Social Media: A Look Back

In 2017, social media affects most of our lives on a daily basis, but its roots go farther back than one might expect. People have been using social media for years in the past.  It has since been revolutionized with technology to fit into our modern times, but let’s take a look at its beginnings.

The first actual social media site, Six Degrees, was created in 1997 by a man named Andrew Weinreich, a legal professor and financial analyst. On the site, named after the concept of six degrees of separation, the user could make a profile and friend others.

Soon after in 1999, the first versions of blogging sites were created. One of the more popular sites is MySpace, created in the early 2000’s by Tom Anderson (copywriter and product tester for XDrive) and Chris DeWolfe (American Entrepreneur).

Social media sites that are still very popular today were introduced a little later in the 2000’s like Facebook (2004), Twitter (2006), Instagram (2010), and Snapchat (2011). These sites and apps completely changed the game.  Social media was in full swing by 2006.

In my personal opinion, social media is a good thing, but not if used too much or in the wrong ways. If the user is consumed by all of these different websites and apps, they can become less capable to socialize face to face in everyday situations or at regular social gatherings. I am not the only one to believe this, here is what Berks Christian School teacher Mr. Smither has to say about it.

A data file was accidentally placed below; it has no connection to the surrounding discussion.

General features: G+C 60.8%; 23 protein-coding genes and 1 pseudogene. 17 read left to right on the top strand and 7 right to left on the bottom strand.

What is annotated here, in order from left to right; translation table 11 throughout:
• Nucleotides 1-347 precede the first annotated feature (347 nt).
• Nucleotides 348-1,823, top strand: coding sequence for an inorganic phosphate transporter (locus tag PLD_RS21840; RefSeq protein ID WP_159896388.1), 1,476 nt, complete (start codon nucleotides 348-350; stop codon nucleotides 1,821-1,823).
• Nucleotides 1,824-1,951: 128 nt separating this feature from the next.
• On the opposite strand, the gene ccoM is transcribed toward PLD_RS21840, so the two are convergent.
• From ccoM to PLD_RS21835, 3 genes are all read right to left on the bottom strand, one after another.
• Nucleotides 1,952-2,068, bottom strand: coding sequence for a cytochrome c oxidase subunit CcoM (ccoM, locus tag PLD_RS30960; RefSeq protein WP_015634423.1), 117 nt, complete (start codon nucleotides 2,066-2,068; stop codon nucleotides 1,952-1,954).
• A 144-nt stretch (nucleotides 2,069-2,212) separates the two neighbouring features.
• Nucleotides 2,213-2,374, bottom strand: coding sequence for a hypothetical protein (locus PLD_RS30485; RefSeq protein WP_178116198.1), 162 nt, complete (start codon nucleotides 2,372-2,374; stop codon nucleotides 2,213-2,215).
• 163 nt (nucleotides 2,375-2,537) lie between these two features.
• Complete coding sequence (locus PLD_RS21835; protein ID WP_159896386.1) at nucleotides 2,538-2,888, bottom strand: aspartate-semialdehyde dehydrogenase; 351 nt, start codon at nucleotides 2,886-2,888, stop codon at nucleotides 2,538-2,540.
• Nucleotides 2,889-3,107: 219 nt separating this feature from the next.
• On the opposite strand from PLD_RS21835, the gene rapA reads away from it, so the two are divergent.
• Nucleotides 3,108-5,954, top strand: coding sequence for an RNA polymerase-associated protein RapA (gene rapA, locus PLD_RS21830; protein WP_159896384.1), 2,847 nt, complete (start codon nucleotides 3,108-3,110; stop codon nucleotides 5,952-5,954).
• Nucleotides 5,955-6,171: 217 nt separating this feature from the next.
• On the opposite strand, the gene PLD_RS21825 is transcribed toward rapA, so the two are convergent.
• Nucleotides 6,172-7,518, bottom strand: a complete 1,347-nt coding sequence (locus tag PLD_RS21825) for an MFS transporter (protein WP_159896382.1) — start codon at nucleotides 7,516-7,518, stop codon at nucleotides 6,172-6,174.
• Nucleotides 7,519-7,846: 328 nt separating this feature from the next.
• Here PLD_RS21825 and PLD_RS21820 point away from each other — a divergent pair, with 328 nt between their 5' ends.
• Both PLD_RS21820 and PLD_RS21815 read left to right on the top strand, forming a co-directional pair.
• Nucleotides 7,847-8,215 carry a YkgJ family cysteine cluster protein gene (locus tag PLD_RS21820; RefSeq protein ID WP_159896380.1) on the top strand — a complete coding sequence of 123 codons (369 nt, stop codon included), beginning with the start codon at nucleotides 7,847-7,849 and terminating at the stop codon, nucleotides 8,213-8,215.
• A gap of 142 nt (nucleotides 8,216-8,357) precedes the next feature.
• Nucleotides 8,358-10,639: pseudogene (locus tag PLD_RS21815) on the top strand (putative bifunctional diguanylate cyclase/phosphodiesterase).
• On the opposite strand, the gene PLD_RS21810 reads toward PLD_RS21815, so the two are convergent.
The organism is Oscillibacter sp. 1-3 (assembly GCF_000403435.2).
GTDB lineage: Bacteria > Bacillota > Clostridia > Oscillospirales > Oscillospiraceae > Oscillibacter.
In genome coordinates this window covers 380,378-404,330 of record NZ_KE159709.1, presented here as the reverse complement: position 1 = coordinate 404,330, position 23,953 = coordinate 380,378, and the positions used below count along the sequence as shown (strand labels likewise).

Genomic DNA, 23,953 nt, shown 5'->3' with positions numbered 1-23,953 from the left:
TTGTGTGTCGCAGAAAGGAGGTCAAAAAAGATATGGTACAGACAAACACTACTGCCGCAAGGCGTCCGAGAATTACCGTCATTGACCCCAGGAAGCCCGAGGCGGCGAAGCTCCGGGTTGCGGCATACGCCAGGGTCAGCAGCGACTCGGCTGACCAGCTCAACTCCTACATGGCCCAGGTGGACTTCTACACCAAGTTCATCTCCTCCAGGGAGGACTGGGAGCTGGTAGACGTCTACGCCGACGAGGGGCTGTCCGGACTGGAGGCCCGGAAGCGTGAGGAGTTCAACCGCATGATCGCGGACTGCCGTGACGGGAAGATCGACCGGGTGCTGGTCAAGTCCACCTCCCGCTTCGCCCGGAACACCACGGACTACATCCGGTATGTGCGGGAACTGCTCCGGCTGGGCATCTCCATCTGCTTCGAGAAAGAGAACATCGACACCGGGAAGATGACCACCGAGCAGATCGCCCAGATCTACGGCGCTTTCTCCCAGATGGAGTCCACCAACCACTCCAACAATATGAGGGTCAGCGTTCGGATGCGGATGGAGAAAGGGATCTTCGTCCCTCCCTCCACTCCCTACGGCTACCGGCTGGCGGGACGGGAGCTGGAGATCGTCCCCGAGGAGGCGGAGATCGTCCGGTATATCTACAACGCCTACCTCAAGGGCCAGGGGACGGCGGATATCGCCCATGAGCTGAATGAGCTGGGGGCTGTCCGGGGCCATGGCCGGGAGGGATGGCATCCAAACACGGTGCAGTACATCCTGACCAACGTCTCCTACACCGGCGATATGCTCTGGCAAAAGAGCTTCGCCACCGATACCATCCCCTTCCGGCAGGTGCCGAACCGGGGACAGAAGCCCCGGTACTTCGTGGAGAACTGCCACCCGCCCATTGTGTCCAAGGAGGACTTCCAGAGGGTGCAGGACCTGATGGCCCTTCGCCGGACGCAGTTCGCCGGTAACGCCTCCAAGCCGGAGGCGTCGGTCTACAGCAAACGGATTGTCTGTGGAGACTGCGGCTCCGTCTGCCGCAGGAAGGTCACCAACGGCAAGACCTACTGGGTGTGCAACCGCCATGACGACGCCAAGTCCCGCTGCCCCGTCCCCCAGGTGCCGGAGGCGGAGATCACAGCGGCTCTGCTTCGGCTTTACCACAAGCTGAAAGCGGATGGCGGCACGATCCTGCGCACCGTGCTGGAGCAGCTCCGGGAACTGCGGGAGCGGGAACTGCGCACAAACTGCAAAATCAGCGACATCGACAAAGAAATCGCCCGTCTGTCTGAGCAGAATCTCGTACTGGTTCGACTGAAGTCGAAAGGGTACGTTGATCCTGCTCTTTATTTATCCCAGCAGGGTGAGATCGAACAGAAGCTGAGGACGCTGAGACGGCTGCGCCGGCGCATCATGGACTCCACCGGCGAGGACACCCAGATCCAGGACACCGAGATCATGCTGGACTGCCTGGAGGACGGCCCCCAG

“Social media, like most things, is great in moderation. Snapchat is fun for making dumb jokes with those ever-updating filters, but I try not to do it TOO often. My mama always said that if I made that face too much, it would stay that way.”

Just keep in mind that on average the regular person checks their phone 85 times a day.  Some even spend almost 5 hours on their phone in one day.

 As it was said earlier, social media is a good thing, but moderation should be in use when it comes to phones or electronics in general. For more on this topic, see Nicole Wilson’s article Social Media: A Christian View.

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